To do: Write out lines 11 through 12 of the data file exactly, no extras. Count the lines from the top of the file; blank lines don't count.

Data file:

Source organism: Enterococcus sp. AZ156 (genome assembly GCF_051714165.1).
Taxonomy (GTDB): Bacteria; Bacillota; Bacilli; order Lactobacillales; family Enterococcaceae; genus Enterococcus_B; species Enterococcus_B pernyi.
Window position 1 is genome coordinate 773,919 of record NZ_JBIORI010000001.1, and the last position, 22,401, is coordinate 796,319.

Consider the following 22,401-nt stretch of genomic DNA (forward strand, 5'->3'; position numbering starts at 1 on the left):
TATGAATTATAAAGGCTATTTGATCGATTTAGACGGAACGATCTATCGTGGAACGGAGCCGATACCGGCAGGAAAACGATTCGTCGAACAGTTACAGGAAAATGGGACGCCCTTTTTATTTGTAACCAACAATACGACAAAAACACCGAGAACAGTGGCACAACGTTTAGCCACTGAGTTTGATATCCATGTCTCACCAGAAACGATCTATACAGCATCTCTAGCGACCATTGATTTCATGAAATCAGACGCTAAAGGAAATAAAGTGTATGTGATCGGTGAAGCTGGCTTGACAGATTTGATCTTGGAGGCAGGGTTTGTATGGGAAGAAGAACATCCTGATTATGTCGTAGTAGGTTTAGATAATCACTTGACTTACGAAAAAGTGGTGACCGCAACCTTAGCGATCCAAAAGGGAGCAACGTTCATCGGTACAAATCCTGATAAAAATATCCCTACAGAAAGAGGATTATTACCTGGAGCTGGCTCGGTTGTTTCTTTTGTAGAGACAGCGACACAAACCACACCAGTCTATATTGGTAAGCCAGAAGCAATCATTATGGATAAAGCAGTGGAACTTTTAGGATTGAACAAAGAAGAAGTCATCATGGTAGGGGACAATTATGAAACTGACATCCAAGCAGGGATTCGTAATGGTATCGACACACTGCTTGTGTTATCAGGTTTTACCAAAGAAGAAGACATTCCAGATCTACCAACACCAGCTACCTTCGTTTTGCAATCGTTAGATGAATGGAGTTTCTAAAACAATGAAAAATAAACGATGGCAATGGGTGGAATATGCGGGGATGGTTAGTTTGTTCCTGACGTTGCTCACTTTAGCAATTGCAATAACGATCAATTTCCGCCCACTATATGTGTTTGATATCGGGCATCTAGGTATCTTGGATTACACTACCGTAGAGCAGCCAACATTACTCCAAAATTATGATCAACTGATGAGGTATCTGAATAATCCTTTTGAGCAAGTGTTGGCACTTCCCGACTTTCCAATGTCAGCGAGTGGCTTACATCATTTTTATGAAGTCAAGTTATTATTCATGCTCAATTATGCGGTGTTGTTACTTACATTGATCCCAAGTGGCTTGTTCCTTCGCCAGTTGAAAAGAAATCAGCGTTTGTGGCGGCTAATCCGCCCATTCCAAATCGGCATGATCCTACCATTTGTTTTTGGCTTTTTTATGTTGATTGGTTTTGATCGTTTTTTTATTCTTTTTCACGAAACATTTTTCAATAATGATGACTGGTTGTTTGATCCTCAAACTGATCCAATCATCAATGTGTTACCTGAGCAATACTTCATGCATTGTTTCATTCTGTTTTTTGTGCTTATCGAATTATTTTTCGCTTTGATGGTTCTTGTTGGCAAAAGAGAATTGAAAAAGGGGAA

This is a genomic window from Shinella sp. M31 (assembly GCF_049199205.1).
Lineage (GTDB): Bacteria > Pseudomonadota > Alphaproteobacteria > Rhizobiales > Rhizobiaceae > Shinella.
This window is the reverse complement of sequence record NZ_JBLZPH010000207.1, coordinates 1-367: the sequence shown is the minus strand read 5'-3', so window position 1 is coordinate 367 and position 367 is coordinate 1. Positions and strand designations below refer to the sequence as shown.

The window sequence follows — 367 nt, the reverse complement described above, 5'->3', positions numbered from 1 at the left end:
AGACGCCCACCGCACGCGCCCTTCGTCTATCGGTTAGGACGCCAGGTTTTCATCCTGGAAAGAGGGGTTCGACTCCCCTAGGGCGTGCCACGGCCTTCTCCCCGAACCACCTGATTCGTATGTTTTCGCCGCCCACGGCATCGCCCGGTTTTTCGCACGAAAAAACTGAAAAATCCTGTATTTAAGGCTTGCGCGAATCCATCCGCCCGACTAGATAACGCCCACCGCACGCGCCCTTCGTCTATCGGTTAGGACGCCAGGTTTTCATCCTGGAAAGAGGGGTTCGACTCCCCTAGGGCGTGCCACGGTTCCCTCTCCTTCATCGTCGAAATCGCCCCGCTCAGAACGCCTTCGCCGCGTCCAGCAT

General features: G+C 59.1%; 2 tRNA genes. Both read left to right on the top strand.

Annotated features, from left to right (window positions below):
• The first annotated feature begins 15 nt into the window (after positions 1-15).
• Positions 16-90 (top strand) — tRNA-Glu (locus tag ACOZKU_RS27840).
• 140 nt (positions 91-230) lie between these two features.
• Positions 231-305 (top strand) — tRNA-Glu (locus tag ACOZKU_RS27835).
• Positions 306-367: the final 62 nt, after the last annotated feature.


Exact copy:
General features: G+C 59.1%; 2 tRNA genes. Both read left to right on the top strand.

Annotated features, from left to right (window positions below):